Inclusiveness of Older Persons in Georgia Must Be a Priority
Inclusiveness of Older Persons in Georgia Must Be a Priority - UN Expert Says
TBILISI (22 March 2018) – An independent expert appointed by the United Nations has called on the Government of Georgia to “make it a top priority to ensure inclusiveness and equality of older persons”.
Georgia is the most aged country in the South Caucasus region, and according to the last census, every fifth person is aged 60 and over. By 2050, the percentage of people over 60 in Georgia will further rise to over 30 percent.
“Population decline paired with an ageing society has significant implications for the enjoyment of human rights by older persons,” Rosa Kornfeld-Matte, the Independent Expert on the enjoyment of all human rights by older persons, said at the end of her first official visit to the country.
“Older persons’ care in general remains an area that needs to be improved. There is no comprehensive strategy on long-term care and despite the introduction of the state-funded Universal Health Programme, older persons remain particularly vulnerable to significant out-of-pocket payments – especially for medication.”
Kornfeld-Matte said there were reports that various forms of violence against and abuse of older persons, including by family members, occurred frequently, and called on the Government to improve detection and prevention.
She said many older persons remained among the persistent poor. “I welcome the Government’s recognition that the current pension is insufficient, but I am concerned that the proposed pension reform misses key elements of solidarity and may not effectively address the risk of old-age poverty, particularly among women,” the expert said.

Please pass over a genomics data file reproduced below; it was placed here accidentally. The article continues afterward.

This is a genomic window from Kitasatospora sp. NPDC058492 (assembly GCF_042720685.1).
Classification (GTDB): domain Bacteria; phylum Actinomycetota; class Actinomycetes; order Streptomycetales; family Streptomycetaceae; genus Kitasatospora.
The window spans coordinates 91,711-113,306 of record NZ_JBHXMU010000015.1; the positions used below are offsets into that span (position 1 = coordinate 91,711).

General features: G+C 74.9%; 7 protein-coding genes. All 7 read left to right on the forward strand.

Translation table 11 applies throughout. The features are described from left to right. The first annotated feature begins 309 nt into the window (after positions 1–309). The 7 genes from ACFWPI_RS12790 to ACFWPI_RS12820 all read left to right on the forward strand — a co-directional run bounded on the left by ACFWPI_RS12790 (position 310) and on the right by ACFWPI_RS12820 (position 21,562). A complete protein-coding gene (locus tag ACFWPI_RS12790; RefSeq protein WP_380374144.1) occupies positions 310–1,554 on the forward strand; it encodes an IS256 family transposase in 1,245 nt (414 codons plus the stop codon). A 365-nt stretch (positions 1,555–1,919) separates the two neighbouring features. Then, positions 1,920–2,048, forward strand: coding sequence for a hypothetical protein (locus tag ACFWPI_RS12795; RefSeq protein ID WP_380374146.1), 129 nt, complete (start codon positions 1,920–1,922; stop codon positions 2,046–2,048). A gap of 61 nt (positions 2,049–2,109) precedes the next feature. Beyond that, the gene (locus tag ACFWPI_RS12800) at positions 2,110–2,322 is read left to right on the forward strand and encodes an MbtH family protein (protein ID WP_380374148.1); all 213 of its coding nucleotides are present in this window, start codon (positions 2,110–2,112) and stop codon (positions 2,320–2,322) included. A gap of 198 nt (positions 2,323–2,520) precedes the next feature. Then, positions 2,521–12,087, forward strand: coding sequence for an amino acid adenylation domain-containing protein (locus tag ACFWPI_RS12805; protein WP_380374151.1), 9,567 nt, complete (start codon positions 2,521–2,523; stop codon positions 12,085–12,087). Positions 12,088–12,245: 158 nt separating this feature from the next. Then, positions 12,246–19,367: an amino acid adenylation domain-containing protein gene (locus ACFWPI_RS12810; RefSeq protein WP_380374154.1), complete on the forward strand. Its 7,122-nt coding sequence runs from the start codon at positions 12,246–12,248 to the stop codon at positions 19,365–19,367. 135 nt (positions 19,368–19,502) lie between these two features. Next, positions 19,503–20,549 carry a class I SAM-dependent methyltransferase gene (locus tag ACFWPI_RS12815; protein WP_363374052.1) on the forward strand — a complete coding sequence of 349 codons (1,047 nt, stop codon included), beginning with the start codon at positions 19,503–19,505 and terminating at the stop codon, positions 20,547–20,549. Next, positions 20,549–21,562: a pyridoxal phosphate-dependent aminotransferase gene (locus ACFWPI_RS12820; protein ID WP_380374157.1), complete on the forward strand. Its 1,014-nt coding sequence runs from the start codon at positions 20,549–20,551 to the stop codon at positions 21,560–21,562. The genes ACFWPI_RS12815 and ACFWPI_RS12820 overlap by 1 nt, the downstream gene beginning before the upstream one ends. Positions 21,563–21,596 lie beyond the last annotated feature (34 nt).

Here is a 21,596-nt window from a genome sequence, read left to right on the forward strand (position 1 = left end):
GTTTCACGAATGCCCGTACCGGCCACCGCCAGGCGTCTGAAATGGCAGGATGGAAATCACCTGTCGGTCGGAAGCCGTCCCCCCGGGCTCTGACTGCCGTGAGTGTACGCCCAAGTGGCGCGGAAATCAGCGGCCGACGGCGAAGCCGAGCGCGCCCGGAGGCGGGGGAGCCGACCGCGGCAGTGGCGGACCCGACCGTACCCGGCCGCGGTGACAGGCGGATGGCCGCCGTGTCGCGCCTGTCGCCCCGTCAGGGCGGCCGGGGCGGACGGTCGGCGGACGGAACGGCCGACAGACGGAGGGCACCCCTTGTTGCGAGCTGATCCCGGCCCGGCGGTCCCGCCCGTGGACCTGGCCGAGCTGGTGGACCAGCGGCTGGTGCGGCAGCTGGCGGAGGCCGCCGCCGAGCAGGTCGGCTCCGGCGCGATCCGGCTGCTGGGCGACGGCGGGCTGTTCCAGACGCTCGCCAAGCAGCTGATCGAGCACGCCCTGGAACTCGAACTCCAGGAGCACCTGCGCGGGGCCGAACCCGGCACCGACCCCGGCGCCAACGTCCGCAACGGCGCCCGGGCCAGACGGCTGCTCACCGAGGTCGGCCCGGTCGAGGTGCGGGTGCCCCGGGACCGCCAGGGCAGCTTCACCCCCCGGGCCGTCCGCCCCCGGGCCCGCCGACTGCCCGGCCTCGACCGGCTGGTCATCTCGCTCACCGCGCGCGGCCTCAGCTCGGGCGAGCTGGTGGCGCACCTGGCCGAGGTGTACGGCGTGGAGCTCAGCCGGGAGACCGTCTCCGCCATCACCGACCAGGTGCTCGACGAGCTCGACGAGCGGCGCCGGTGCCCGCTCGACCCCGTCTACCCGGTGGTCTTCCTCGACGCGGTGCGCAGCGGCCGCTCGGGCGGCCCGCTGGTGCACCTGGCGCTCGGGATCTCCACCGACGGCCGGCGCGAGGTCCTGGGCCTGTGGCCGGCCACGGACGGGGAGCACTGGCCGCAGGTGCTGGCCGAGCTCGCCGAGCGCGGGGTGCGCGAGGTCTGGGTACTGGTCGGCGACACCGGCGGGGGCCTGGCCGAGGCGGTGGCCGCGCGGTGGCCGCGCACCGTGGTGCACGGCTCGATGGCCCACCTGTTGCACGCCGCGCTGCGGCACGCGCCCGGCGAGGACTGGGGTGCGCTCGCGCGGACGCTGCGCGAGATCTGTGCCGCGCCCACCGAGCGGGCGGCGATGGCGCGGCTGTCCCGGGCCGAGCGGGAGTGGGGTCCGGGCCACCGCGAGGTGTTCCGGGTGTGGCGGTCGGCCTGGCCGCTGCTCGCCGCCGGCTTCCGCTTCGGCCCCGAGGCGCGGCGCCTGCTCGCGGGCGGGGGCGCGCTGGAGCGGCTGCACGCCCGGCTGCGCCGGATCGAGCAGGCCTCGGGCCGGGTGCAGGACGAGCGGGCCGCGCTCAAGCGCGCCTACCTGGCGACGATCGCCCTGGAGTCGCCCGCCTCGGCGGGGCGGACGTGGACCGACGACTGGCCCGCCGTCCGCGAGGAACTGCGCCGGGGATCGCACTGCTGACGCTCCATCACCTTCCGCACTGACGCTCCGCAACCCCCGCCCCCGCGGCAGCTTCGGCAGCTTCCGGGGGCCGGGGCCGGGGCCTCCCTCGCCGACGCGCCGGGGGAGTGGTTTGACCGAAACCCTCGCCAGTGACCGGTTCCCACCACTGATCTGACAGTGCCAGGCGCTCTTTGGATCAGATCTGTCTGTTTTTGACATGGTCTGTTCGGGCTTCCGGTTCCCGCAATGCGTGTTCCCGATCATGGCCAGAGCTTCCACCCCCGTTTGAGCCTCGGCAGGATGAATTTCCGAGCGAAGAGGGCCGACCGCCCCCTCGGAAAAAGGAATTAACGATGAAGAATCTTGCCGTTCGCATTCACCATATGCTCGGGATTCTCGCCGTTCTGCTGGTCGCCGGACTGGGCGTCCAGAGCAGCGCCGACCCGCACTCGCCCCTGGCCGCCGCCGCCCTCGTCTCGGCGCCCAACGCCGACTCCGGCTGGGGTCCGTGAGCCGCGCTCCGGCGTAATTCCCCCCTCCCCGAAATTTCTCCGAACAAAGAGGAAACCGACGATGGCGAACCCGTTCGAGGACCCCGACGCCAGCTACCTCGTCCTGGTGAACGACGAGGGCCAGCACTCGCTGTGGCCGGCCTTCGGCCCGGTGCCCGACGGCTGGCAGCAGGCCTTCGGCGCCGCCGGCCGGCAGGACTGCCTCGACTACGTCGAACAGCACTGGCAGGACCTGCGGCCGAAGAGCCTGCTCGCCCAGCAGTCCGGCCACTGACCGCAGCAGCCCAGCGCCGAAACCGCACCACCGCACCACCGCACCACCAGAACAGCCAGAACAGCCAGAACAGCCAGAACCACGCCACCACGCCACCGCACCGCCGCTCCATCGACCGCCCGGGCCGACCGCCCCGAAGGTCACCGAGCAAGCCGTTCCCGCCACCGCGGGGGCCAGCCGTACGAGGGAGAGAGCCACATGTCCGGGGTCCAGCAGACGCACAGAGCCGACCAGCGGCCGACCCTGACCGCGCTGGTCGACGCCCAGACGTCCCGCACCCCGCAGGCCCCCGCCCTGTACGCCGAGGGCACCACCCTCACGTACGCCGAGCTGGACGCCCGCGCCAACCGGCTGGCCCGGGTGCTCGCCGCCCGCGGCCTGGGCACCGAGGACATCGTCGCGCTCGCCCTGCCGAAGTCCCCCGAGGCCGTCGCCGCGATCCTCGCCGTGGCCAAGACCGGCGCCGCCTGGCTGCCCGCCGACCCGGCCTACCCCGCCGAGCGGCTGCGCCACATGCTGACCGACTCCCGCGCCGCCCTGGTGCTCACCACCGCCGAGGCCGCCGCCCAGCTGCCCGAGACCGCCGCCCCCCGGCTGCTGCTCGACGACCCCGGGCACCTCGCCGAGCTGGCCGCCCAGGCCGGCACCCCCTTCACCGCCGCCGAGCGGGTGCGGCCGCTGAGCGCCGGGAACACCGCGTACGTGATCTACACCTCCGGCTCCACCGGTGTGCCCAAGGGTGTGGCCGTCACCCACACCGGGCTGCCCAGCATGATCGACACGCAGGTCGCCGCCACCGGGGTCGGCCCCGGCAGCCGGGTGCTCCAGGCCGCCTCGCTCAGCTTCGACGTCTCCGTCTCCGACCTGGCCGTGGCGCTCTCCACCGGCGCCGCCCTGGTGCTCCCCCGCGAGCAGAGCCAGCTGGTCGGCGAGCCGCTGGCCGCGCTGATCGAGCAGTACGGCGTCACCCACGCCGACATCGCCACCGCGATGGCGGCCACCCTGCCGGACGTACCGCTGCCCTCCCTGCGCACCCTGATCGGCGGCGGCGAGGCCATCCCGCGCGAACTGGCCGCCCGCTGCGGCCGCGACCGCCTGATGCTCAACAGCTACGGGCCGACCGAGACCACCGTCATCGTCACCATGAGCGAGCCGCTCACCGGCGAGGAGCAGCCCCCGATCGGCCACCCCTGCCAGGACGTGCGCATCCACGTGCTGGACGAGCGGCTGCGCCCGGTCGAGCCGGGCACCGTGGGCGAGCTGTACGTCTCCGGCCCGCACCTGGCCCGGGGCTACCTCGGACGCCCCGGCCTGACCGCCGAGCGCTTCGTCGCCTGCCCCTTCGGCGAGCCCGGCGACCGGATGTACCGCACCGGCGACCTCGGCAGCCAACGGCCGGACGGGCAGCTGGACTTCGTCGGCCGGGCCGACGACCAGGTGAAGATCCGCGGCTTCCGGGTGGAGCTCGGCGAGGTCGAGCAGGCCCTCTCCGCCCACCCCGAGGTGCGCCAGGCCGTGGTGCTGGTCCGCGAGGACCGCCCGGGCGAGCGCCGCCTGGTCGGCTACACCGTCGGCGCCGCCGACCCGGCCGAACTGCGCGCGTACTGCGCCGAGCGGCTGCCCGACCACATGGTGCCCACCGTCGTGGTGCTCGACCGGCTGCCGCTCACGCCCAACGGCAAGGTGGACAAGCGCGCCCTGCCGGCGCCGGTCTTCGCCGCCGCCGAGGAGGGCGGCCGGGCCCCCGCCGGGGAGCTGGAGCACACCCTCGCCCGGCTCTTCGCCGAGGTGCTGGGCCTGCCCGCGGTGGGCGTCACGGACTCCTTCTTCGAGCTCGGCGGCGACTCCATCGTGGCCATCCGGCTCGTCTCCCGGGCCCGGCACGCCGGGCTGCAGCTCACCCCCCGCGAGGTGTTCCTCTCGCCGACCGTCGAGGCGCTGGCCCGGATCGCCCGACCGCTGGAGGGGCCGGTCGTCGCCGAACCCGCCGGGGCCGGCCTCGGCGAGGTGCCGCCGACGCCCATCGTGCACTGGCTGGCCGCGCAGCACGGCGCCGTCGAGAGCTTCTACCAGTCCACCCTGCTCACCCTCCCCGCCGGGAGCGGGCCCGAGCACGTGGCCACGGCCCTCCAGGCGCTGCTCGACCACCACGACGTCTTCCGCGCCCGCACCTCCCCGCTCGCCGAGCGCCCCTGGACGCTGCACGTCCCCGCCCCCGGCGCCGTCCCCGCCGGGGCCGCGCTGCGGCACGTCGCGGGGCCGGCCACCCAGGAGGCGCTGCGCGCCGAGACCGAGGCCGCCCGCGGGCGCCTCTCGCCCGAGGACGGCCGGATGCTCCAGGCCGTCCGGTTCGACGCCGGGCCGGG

Kornfeld-Matte welcomed the recent adoption of the National Action Plan for the implementation of the State Policy Concept on Population Ageing in Georgia as a long awaited step towards transforming the main policy directions into concrete actions for older persons.
During her 10-day visit, the expert met with various Government authorities and civil society as well as others working on the rights of older persons and older persons themselves. A comprehensive report on her findings and recommendations will be presented to the UN Human Rights Council in September this year.
Ms. Rosa Kornfeld-Matte (Chile) was appointed by the Human Rights Council as the first Independent Expert on the enjoyment of all human rights by older persons in May 2014. Ms. Kornfeld-Matte served as the National Director of the Chilean National Service of Ageing where she designed and implemented the National Policy of Ageing. She has a long career as an academic and is the founder of the programme for older persons at the Pontificia Unversidad Católica de Chile.
The Special Rapporteurs are part of what is known as the Special Procedures of the Human Rights Council. Special Procedures, the largest body of independent experts in the UN Human Rights system, is the general name of the Council’s independent fact-finding and monitoring mechanisms that address either specific country situations or thematic issues in all parts of the world. Special Procedures experts work on a voluntary basis; they are not UN staff and do not receive a salary for their work. They are independent from any government or organization and serve in their individual capacity.
UN Human Rights country page - Georgia
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